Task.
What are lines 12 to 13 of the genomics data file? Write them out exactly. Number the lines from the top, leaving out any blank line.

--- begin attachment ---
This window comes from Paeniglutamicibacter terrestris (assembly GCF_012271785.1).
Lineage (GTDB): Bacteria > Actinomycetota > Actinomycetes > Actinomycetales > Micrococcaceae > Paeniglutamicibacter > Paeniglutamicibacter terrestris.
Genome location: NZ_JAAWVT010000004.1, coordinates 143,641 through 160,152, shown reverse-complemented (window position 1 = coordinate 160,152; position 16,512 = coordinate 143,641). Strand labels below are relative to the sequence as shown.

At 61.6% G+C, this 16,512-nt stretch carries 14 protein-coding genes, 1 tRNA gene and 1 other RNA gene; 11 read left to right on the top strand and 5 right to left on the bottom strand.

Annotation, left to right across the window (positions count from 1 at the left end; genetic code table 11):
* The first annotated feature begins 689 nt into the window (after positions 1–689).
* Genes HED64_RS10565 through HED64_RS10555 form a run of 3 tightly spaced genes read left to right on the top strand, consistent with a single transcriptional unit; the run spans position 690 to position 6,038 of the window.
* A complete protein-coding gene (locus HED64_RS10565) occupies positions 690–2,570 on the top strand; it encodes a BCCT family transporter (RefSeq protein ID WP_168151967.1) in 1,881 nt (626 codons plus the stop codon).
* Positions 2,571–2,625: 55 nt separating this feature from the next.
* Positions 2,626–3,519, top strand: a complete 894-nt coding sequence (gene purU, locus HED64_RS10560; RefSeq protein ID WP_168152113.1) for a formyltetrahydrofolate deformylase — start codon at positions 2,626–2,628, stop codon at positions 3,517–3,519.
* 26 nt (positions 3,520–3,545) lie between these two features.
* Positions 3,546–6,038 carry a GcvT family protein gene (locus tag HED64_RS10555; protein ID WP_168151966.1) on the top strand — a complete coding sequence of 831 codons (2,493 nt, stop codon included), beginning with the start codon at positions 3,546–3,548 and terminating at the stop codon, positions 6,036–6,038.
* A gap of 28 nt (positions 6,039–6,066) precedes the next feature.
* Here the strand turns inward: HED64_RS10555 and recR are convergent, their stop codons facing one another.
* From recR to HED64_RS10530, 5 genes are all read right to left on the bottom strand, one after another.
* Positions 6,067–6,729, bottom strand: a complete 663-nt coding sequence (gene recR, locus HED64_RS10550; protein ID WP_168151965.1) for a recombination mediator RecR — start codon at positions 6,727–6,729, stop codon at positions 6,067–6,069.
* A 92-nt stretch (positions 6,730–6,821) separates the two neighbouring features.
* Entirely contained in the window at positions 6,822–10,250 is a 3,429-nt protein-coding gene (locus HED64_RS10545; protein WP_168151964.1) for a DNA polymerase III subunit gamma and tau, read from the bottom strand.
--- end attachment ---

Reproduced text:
* Positions 3,546–6,038 carry a GcvT family protein gene (locus tag HED64_RS10555; protein ID WP_168151966.1) on the top strand — a complete coding sequence of 831 codons (2,493 nt, stop codon included), beginning with the start codon at positions 3,546–3,548 and terminating at the stop codon, positions 6,036–6,038.
* A gap of 28 nt (positions 6,039–6,066) precedes the next feature.